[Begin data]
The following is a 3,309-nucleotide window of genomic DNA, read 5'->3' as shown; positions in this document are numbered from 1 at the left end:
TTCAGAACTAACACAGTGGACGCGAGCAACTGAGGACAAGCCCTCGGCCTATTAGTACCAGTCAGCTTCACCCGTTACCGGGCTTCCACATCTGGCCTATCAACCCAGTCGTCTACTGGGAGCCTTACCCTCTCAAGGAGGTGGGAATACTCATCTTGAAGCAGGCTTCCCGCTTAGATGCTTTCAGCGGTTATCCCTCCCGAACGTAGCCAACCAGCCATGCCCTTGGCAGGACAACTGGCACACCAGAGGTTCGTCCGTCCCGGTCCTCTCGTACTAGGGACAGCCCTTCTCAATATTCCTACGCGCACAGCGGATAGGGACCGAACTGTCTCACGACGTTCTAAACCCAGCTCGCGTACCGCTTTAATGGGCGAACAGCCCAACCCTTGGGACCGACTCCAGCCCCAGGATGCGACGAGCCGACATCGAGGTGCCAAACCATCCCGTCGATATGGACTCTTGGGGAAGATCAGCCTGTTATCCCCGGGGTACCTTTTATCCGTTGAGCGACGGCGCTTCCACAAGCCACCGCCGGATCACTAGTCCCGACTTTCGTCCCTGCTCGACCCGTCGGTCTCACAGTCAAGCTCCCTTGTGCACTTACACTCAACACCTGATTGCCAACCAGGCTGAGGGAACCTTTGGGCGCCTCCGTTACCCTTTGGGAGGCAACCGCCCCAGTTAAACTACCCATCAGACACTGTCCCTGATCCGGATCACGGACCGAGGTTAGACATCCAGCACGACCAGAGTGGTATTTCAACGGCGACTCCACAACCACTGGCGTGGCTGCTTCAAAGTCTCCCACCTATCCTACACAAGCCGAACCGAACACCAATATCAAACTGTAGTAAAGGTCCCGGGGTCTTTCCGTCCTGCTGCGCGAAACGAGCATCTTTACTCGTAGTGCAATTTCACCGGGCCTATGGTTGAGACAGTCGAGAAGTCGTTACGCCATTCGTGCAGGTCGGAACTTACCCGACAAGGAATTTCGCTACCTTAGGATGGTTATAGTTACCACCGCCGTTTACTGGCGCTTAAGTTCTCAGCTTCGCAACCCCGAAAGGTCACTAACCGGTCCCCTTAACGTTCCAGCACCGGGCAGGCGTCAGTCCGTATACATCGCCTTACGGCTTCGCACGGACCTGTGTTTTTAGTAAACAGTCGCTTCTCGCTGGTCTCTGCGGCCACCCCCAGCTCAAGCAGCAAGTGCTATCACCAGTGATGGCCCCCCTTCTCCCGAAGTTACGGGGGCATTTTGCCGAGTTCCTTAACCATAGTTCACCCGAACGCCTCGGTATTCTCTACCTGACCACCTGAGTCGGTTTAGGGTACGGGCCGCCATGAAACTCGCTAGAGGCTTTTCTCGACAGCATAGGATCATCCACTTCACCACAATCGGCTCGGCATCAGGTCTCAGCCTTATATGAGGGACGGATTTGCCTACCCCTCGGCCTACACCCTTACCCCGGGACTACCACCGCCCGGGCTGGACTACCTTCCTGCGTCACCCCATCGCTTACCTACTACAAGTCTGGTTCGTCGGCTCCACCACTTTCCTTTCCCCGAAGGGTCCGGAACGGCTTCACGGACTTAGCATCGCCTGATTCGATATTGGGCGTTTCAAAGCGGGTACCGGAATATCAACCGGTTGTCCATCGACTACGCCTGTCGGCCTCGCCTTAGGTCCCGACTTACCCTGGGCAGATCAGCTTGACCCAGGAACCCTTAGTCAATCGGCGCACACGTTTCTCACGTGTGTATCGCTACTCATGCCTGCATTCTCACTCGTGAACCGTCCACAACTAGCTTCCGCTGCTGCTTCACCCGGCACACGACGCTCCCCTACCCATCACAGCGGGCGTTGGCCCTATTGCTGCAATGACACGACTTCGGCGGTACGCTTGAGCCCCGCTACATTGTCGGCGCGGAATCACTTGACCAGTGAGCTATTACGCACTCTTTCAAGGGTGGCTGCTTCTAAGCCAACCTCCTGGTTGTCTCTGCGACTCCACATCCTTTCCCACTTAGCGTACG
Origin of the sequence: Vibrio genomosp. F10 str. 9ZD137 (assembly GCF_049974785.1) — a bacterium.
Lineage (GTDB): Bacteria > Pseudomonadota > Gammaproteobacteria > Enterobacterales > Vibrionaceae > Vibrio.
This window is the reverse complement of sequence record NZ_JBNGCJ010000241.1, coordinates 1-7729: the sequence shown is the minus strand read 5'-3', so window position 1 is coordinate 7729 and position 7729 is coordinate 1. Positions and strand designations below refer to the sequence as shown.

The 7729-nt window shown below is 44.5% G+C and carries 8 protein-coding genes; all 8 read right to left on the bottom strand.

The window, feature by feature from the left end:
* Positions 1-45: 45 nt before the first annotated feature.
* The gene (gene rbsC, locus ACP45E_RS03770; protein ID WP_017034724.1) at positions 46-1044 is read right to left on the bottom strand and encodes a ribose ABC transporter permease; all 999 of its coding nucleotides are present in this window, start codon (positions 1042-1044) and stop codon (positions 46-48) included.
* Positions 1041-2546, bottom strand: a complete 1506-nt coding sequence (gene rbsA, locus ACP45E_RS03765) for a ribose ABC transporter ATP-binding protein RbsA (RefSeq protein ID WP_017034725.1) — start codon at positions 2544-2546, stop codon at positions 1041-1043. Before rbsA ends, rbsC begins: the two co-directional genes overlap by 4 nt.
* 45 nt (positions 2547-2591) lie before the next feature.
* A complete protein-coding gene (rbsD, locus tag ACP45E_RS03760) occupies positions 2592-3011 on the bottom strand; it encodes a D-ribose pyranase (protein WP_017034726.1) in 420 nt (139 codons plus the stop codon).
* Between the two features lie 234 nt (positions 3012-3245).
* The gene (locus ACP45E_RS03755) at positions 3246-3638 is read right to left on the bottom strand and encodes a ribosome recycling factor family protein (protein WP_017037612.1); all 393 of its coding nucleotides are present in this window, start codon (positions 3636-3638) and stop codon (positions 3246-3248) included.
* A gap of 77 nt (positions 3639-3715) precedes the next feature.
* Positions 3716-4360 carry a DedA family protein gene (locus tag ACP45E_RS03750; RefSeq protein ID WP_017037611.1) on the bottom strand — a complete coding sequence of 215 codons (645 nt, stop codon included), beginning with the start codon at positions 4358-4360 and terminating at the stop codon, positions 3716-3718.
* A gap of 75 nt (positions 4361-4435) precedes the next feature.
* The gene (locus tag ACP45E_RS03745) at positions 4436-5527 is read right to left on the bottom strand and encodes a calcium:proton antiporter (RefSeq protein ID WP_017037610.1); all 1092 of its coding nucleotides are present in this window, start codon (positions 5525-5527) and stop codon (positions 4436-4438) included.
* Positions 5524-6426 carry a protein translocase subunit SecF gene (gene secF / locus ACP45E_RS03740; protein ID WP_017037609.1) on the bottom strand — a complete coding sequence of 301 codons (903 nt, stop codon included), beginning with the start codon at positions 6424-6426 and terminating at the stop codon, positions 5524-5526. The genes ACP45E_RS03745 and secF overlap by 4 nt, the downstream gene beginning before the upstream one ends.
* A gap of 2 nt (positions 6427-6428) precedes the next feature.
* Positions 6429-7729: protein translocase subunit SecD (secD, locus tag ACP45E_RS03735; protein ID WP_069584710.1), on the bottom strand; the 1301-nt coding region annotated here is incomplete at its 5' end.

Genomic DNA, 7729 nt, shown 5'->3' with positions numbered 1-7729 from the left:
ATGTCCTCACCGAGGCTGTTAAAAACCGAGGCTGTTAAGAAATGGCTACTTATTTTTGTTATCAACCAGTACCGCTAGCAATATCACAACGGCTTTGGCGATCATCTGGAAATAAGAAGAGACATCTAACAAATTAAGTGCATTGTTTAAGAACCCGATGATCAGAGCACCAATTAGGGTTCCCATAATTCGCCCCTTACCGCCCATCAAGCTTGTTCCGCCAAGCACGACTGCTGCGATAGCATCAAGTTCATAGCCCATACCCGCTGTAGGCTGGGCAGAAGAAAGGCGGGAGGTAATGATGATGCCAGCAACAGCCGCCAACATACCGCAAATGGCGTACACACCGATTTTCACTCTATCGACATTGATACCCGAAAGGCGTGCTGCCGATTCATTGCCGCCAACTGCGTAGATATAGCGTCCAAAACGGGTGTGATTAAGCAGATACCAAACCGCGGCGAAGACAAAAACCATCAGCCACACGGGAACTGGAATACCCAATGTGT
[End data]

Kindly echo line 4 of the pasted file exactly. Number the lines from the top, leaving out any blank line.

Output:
Lineage (GTDB): Bacteria > Pseudomonadota > Gammaproteobacteria > Enterobacterales > Vibrionaceae > Vibrio.